However, problems, though not common, can occur in such a construction. Occasionally a test element E', FIG. 2, is warped or otherwise bowed, either as manufactured or as positioned in holder 40. As a result, element E' has a top surface 52 that can be bowed down away from its optimal location, shown in phantom, to its position shown in solid lines, spaced a distance "d" away from the optimal position. "d" is the amount of Z-axis variability in this example. This in turn can lead to an undesirable alteration in the interface between a dispensed drop of liquid, FIG. 3, and the held test element. Specifically, when a test element is bowed downward, the drop contacts the test element with a larger diameter X2, instead of the expected, optimum diameter X1. This can be particularly serious when the liquid is a wash liquid, since as is explained in the aforesaid companion application, wash droplets perform better if they are small, rather than large.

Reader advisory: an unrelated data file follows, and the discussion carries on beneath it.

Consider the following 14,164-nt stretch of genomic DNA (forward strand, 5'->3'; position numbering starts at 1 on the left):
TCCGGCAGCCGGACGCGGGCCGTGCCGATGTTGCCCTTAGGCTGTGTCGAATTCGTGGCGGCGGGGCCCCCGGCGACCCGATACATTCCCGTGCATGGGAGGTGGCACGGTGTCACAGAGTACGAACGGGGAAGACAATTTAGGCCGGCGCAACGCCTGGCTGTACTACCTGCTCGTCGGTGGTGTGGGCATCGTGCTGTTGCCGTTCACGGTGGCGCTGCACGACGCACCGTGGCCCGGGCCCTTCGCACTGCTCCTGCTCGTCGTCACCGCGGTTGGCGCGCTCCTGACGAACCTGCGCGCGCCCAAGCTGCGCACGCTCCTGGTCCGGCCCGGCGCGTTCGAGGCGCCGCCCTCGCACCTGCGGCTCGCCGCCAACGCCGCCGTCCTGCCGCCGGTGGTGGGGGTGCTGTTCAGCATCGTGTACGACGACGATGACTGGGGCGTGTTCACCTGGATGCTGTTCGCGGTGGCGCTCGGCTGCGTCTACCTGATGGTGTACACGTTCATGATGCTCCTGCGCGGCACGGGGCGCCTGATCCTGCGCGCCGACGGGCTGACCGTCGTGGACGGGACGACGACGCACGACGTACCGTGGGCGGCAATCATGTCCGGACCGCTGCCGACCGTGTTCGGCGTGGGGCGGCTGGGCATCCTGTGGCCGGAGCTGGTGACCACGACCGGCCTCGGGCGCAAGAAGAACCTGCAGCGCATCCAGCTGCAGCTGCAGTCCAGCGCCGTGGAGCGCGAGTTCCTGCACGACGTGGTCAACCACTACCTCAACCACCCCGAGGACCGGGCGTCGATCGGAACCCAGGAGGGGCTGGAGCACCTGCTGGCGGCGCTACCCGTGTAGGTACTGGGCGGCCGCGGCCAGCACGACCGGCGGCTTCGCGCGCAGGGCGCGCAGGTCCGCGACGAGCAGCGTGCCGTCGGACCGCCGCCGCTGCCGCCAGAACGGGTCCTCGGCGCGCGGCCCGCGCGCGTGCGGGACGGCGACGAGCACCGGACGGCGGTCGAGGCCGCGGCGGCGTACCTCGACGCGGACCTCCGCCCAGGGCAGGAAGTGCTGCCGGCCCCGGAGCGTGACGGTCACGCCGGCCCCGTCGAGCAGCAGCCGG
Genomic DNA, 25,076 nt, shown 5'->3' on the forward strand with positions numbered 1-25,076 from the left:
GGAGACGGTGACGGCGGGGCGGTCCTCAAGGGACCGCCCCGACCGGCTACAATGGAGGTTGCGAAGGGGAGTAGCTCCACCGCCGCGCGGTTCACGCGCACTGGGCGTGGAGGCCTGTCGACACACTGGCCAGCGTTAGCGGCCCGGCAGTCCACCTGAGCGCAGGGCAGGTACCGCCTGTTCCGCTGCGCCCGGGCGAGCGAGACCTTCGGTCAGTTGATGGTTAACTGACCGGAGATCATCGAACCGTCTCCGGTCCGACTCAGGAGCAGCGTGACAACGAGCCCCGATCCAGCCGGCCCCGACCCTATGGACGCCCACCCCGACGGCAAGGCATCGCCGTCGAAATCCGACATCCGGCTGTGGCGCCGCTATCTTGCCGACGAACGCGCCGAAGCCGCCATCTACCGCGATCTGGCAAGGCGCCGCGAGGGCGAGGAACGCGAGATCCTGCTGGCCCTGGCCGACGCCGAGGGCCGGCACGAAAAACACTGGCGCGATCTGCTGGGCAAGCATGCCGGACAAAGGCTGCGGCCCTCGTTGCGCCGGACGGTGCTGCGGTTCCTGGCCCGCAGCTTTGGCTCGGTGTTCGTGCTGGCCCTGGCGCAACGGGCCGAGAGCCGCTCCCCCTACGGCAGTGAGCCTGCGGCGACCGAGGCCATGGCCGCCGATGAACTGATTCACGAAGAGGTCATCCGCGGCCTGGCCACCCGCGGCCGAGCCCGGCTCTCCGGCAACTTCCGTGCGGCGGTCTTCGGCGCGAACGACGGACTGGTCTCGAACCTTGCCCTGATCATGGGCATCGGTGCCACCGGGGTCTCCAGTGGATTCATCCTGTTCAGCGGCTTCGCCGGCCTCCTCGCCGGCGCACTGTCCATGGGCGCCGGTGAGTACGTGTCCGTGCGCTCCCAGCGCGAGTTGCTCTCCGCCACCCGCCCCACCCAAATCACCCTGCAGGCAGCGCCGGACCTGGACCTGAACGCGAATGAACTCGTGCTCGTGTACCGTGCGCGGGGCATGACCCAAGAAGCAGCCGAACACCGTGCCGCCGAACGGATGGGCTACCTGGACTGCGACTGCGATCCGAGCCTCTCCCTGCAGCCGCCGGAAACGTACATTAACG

Alternatively, the bowing can be upward (not shown). As will be readily apparent, such a version of the Z-axis variability reduces the diameter of the contacting liquid drop to some value less than x. This is undesirable particularly in dispensing sample, because the resulting reduction in diameter causes the ring formation in color development (if any) to occur at reduced distances from center, such that the ring can end up being at variable locations within the area of detection by the reflectometer, decreasing precision.
In accordance with one aspect of the invention, the test element holder is modified, FIGS. 4 and 5, to provide for a supporting surface that corrects for the bowing. In this particular embodiment, holder 140 has a housing 142 and tower 146 constructed similarly to holder 40 of FIG. 1 to vertically position a (the same) pipette tip 45 from a (the same) slide test element E. Thus, two top surfaces 150 are provided by two shoulders located in a generally horizontal plane against which the upper surface 52 of held element E is to abut, FIG. 5. (Surfaces 150 can also be curved, not shown.)